rTMS as a Treatment for Veterans with Cognitive Impairment and Multiple Comorbidities

10 January 2022

A potential treatment for Alzheimer’s disease deserves further studies

Palo Alto, CA, USA  Current treatments for Alzheimer’s disease are of limited effectiveness and do not halt the progression of the disease and associated cognitive decline. A study, published in the Journal of Alzheimer’s Disease, showed that a novel treatment, repetitive transcranial magnetic stimulation (rTMS), may have the potential of improving the memory function in veterans with cognitive impairment due to Alzheimer’s disease.

rTMS has been previously approved by the FDA for treating patients with treatment-resistant depression. Recent studies also have shown that rTMS may improve cognition. Under the leadership of the Mental Illness Research Education and Clinical Center (MIRECC) Director and Co-Director, Drs. Jerome Yesavage and J. Kaci Fairchild, a team of researchers at VA Palo Alto conducted a pilot study to investigate the effect of rTMS on cognitive impairment in veterans with numerous medical comorbidities. Study participants underwent 20 sessions of rTMS treatment over the course of approximately 4 weeks. The study protocol is like that used for the treatment of depression. Measures of the cognitive function of these veterans (including memory, language, verbal fluency, and executive function) were acquired at baseline, end of treatment, and 4 months after the last rTMS session. The research team found that the study protocol was well-tolerated. Thirty-two veterans with cognitive impairment likely due to early Alzheimer’s disease were enrolled, 29 completed the treatment phase of the study, and 26 (13 in the active rTMS group, 13 in the sham rTMS group) completed all phases of the study and were assessed.

Analysis of study results suggested that patients in the sham group showed an expected, slight decline in memory testing over the course of the study, whereas the active treatment group showed a slight improvement at 4-months post-treatment follow up. However, the active rTMS group also demonstrated a trend in decreased verbal fluency at the end of treatment and at 4-month follow up.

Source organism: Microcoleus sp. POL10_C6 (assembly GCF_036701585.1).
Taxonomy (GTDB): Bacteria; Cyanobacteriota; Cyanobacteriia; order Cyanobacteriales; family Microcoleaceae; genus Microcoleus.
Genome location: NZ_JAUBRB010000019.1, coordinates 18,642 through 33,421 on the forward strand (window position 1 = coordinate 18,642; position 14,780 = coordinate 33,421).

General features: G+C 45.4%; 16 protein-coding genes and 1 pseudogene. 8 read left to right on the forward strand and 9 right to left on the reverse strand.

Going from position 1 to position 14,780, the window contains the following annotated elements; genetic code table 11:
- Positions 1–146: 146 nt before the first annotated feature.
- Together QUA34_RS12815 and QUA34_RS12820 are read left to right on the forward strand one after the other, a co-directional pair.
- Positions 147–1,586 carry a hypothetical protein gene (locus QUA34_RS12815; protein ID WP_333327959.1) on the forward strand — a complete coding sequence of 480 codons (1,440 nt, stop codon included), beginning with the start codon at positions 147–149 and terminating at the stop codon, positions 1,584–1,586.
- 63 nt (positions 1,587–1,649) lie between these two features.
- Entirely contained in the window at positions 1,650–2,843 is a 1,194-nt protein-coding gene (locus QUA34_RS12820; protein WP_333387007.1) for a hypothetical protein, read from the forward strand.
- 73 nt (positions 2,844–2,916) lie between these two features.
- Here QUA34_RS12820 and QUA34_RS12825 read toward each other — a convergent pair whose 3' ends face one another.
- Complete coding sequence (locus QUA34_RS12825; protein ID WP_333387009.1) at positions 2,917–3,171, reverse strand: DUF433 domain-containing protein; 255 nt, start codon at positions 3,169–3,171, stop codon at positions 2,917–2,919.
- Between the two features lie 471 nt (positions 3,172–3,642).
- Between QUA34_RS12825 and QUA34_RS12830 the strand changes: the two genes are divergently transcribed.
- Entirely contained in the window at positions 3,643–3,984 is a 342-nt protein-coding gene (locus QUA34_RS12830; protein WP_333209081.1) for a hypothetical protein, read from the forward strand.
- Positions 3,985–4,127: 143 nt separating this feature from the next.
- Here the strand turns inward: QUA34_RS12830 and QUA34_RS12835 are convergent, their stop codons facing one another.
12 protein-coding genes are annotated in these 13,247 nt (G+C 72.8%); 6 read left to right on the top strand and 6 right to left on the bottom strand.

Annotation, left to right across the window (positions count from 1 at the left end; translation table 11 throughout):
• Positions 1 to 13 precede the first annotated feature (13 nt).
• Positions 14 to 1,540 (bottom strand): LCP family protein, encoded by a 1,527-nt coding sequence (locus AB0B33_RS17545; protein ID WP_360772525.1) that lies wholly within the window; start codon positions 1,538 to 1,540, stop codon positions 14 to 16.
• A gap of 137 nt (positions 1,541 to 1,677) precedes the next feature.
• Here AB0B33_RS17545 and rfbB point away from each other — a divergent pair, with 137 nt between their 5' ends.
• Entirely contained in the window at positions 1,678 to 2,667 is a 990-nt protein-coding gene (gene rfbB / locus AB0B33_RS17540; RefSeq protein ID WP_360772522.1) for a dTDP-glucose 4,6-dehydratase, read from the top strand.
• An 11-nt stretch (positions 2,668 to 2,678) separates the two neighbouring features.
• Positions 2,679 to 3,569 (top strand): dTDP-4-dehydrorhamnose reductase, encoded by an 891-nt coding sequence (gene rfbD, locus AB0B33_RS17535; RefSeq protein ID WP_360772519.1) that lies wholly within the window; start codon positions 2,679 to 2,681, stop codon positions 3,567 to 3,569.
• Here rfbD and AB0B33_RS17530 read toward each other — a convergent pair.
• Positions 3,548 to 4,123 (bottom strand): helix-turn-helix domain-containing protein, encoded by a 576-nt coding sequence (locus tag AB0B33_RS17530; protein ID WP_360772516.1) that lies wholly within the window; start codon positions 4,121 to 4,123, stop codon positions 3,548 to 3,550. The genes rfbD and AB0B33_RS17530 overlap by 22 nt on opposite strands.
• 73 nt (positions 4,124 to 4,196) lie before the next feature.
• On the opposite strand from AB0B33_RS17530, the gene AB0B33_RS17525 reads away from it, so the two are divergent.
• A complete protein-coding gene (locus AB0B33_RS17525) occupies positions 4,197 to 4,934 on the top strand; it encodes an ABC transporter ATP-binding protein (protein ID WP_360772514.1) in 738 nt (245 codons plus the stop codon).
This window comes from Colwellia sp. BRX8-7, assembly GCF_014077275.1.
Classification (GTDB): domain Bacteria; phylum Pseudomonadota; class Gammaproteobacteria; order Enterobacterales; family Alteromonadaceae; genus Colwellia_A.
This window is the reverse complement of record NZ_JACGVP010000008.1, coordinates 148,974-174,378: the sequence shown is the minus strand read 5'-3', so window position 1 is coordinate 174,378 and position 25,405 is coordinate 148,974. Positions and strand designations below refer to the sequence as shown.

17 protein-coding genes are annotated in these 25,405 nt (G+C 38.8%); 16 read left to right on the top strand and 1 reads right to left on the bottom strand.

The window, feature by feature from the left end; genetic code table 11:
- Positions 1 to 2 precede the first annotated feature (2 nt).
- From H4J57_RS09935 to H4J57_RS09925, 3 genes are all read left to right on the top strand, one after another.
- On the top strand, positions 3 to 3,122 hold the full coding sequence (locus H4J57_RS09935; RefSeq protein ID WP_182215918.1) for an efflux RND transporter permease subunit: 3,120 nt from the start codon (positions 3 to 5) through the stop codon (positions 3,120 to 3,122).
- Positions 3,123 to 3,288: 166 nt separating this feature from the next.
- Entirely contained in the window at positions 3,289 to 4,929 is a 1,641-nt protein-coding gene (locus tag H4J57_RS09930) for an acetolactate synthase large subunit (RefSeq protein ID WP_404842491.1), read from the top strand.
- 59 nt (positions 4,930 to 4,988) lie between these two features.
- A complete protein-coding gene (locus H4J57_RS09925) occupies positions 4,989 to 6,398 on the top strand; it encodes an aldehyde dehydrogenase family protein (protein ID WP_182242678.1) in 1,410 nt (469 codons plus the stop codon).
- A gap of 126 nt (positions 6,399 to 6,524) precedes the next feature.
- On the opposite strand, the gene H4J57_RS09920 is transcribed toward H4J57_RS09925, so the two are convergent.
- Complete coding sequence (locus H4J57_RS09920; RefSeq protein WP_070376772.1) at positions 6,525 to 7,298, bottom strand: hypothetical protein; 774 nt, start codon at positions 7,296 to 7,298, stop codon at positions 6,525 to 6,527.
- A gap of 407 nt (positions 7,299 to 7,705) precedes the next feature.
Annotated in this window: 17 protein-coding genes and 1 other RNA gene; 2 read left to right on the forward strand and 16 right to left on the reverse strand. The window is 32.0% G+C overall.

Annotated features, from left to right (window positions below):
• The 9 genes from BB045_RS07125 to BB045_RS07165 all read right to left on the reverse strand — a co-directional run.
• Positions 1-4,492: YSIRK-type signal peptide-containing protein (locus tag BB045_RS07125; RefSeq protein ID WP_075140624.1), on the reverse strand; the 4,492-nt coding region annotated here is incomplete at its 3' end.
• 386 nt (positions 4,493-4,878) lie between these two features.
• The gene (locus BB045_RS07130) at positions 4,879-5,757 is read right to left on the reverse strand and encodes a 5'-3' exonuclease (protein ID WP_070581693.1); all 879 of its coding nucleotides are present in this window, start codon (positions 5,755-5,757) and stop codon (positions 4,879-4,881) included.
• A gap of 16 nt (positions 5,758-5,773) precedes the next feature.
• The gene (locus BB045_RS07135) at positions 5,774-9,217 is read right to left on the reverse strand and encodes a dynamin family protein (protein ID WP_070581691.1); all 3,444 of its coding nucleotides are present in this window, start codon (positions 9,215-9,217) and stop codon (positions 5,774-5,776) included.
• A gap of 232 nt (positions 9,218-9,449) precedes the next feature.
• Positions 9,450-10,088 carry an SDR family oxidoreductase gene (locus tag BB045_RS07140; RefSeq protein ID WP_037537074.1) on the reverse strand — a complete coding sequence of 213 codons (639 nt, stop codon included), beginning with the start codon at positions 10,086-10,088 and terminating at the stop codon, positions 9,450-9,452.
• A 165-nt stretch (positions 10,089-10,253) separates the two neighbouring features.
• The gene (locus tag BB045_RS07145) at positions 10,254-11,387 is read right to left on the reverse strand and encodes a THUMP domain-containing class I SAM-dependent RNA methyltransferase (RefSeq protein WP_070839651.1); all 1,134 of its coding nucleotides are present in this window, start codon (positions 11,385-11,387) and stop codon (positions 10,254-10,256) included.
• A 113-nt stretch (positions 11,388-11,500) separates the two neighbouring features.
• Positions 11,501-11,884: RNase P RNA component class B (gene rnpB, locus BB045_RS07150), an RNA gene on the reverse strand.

Conclusion: The pilot results show that rTMS is safe in general in this cognitively impaired elderly veteran population with multiple comorbidities, and that there was a suggestion of cognitive benefit for those veterans receiving the active treatment. Given the small sample size, these effects need to be confirmed by larger studies.

Photo captionSchematic of a typical rTMS setup.


Full study: "Repetitive Transcranial Magnetic Stimulation as a Treatment for Veterans with Cognitive Impairment and Multiple Comorbidities" by Jauhtai Cheng, J. Kaci Fairchild, M. Windy McNerney, Art Noda, J. Wesson Ashford, Trisha Suppes, Steven Z. Chao, Joy Taylor, Allyson C. Rosen, Timothy C. Durazzo, Laura C. Lazzeroni, and Jerome Yesavage (DOI: 10.3233/JAD-210349), published online in the Journal of Alzheimer’s Disease in advance of the publication of Volume 85, Issue 4. The article is available at: content.iospress.com/articles/journal-of-alzheimers-disease/jad210349.

The study is registered with clinicaltrials.gov, identified as NCT02621424 (study PI: Dr. Jauhtai Cheng).

Further information is available from the media contact Michael Hill-Jackson, VA Palo Alto Healthcare System (michael.hill-jackson@va.gov, +1 6504447380).

About the Journal of Alzheimer’s Disease
Now in its 24th year of publication, the Journal of Alzheimer’s Disease (JAD) is an international multidisciplinary journal to facilitate progress in understanding the etiology, pathogenesis, epidemiology, genetics, behavior, treatment, and psychology of Alzheimer’s disease. The journal publishes research reports, reviews, short communications, book reviews, and letters-to-the-editor. Groundbreaking research that has appeared in the journal includes novel therapeutic targets, mechanisms of disease, and clinical trial outcomes. JAD has a Journal Impact Factor of 4.472 according to Journal Citation Reports (Clarivate, 2021). The journal is published by IOS Press. j-alz.com

About IOS Press
IOS Press is an independent international scientific, technical, medical (STM) publishing house established in 1987 in Amsterdam. We produce around 90 journals and 70 books annually in a broad range of subject categories, primarily specializing in biomedical and life sciences (including neurosciences, medical informatics, cancer research, rehabilitation) and physical sciences (including computer sciences, artificial intelligence, engineering). In addition, we offer specialized services that support scientific advancement. iospress.com